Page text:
From: Pete Becker on
kevin.hall(a) wrote:
>>Which C library is "the C library"?
> Ok, you're right here. What I should have said to be more clear is
> "Many implementations of the C library use 'simple' PNRGs that are
> notorious for this behavior.

What you've said is quite clear. Your basis for saying it is not.

Which simple implementations are notorious for this behavior? Which C
libraries use these simple implementations?

> In particular, many older libraries use
> linear congruential generators which are known to display this
> behavior".

Which libraries are those, and which ones are still in use?


Pete Becker
Dinkumware, Ltd. (

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From: kevin.hall on
> You must qualify your assertion to modulo a power of 2. Those are
> the only ones where the high order bits have no contribution.

No, the assertion is still true. You are right that modulos of numbers
that are not a power of two do have all bits contribute. But they do
not all contribute equally. This is easily demonstrated:

Take the following extreme example. The highest bit is random. All
other bits are non-random. The nth random number is:

Rn = n + <random bit>*(1<<30)

Then we choose our modulo to be something close to a power of two. Say
8193. Here's an example output:

1073741825 => 17 (after mod 8193)
1073741826 => 18
3 => 3
4 => 4
1073741829 => 21
1073741830 => 22
1073741831 => 23
8 => 8
1073741833 => 25
1073741834 => 26
11 => 11
12 => 12
13 => 13
14 => 14
1073741839 => 31
16 => 16
1073741841 => 33
18 => 18
1073741843 => 35
1073741844 => 36
21 => 21
1073741846 => 38
1073741847 => 39
24 => 24
25 => 25
26 => 26
1073741851 => 43
1073741852 => 44
1073741853 => 45
1073741854 => 46
1073741855 => 47

Not very random! (If you keep generating more numbers, you'll see a
definite linear pattern). Anyway, I know this is an extreme example,
but it does illustrate a point. In a modulo -- even with a number
that's not a power of two -- the lower bits have a greater significance.

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From: Carlos Moreno on
kanze wrote:

> Still, if you have an application where you must have a certain
> quality generator, you have to provide your own; the C++
> standard doesn't give any guarantee.

I don't mean to jump in sounding like a suck-up (:-)), but I do
believe this is really the most relevant and most precise aspect
mentioned so far in the thread.

My initial take was based on the premise that rand() was to be
used, and that that part was not necessarily an option. Under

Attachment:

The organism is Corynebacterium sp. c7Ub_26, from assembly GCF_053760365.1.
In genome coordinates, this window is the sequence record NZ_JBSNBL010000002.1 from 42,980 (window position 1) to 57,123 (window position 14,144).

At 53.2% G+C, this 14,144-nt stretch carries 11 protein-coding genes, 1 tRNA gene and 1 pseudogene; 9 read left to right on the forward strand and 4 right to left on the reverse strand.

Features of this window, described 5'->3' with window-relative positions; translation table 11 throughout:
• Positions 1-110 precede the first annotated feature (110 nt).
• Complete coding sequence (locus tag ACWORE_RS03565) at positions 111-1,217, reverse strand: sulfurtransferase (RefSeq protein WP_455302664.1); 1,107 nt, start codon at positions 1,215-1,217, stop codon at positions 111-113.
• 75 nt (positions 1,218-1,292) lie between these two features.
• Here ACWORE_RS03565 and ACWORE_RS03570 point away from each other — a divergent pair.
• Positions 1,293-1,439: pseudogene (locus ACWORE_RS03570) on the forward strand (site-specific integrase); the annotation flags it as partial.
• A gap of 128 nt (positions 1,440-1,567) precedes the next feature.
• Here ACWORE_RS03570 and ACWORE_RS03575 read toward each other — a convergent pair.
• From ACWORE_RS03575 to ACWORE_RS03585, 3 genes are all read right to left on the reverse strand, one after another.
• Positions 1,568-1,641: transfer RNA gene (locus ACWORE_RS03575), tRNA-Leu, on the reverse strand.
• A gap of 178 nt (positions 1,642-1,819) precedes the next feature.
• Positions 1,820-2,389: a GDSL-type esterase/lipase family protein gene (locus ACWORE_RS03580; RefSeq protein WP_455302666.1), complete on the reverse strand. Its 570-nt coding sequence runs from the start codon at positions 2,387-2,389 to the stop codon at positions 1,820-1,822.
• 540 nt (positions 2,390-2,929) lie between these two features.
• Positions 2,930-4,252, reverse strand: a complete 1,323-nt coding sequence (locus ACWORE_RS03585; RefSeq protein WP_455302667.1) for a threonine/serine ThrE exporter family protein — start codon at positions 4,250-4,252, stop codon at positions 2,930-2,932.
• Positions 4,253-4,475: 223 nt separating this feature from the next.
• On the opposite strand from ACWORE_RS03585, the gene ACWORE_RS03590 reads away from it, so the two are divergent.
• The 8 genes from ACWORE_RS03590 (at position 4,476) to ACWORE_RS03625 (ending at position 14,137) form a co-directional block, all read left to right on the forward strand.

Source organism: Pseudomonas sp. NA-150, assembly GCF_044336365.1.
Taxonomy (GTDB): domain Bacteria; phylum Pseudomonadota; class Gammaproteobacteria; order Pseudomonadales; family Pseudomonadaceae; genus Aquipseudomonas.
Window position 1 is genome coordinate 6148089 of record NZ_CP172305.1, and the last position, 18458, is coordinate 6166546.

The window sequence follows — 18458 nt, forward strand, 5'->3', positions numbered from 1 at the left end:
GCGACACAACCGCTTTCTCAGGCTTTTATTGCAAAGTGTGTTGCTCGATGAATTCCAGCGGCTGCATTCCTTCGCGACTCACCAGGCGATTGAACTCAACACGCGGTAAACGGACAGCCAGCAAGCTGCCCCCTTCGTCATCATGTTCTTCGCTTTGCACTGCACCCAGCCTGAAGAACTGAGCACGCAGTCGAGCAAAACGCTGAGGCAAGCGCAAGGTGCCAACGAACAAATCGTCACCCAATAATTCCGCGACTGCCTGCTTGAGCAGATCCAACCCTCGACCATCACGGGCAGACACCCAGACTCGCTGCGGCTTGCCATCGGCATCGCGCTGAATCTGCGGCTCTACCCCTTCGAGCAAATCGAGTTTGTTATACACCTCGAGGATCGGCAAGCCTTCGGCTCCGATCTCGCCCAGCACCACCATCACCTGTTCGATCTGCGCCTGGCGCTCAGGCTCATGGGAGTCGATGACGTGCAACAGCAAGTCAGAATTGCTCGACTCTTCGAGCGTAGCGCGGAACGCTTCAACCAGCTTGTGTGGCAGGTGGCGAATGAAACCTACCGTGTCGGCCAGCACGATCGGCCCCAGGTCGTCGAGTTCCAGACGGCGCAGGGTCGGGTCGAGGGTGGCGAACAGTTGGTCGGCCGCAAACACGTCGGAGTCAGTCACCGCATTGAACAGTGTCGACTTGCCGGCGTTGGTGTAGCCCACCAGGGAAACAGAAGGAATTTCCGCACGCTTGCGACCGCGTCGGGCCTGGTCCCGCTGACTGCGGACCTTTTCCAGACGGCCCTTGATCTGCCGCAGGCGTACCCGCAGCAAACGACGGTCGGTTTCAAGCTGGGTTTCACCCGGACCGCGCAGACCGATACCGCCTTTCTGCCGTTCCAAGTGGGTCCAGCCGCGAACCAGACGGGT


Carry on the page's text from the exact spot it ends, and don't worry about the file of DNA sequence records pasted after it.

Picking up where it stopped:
that premise, my take is that using modulo *could* introduce
a particular problem in some situations, whereas division does
not introduce that problem, or any other obvious problem (notice
that there is emphasis on whether the operation -- modulo or
division -- *introduces* an additional problem, in addition to
any problems already present in the given PRNG). For that
reason, I defend the idea of choosing division up front, without
asking too many questions (in that situation, of course).

Of course, I can't remember the last time I used rand(), or
even the rand48 family :-)



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From: Martin Eisenberg on
kevin.hall(a) wrote:

> I use the mersenne-twister for anything that really matters in my
> work. Though I believe the MT is less susceptible to having lower
> order bits be less random, I haven't yet seen a study that proves
> that. says:
"In the rare case that the rounding-off error becomes a problem,
obtain minimum integer n such that N<=2^n, generate integer random
numbers, take the most significant n bits, and discard those more
than or equal to N."

Note the penultimate part. Whether that's grounded in any way or just
erring on the safe side, the authors are probably in the best
position to tell you.


Quidquid latine scriptum sit, altum viditur.

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From: Seungbeom Kim on
Francis Glassborow wrote:
> However I see so many requests for functionality to select at random one
> element from a range that I begin to wonder if we should not have a
> standard library function template that simply returns a random member
> from a container. We could then apply it to an array of int when we
> wanted to select an integer value from a small range.

I have to agree strongly. The pair of rand() and RAND_MAX is so
primitive, and puts the same kind of arithmetic burden over and over
upon the shoulders of those programmers who need random numbers in a
specific range. It is further justified by the fact that the value of
rand() is pretty useless unless it's further conditioned to fall into a
specific range; we'd never use the value directly, which means *every*
user of rand() would be doing the same thing manually.

Shouldn't we have in the standard library something like nrand(n) which
returns a random number in the range [0, n)? Of course we do have
Boost.Random, but since it's much more complex and it has a much steeper
learning curve, I think it's better to leave it for more serious tasks
and let simpler tasks take advantage of rand() more easily.

Seungbeom Kim

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